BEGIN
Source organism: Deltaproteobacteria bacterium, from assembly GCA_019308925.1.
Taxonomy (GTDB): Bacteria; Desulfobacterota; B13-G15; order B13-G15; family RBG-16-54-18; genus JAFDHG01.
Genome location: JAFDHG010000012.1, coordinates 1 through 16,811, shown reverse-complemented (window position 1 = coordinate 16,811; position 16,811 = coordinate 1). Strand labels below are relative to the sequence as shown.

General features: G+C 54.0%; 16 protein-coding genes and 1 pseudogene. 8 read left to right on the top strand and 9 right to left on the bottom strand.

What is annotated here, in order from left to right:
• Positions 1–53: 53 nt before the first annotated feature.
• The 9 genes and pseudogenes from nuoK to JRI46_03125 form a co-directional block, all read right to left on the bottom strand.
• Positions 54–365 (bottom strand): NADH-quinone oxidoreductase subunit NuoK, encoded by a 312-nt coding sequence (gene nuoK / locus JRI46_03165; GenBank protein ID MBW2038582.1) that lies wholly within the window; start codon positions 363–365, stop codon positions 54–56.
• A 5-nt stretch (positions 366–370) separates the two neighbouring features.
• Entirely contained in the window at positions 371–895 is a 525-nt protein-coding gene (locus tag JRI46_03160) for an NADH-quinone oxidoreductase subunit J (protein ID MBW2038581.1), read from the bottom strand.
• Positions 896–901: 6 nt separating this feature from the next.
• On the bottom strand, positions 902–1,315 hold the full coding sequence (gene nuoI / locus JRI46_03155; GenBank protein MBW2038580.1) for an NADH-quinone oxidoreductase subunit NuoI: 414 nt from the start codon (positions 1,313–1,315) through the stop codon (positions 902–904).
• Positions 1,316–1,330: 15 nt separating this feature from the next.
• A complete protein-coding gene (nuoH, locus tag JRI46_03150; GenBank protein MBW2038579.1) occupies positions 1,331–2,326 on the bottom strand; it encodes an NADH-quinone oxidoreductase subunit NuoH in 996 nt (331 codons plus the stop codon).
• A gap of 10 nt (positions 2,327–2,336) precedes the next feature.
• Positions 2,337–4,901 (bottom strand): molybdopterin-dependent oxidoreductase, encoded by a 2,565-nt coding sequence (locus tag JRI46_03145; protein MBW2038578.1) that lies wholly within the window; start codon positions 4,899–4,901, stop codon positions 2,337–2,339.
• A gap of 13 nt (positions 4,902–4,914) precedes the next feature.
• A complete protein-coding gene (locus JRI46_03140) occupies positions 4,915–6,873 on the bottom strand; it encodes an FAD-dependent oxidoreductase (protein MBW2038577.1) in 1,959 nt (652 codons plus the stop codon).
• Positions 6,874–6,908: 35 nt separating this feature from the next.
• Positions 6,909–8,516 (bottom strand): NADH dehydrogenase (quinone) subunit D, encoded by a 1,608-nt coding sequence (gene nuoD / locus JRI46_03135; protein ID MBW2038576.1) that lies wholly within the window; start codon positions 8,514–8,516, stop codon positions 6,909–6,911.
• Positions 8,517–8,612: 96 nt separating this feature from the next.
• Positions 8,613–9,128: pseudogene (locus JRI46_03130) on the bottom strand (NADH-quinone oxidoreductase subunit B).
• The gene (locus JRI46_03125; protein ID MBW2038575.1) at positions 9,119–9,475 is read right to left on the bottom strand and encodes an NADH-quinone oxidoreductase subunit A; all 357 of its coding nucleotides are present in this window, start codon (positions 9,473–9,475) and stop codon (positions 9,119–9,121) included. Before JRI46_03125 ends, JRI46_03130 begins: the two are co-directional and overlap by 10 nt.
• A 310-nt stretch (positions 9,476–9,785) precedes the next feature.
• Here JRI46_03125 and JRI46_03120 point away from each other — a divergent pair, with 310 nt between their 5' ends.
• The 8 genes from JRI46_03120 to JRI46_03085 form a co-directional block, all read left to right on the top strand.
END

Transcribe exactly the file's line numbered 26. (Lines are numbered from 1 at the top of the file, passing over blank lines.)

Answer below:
• The 8 genes from JRI46_03120 to JRI46_03085 form a co-directional block, all read left to right on the top strand.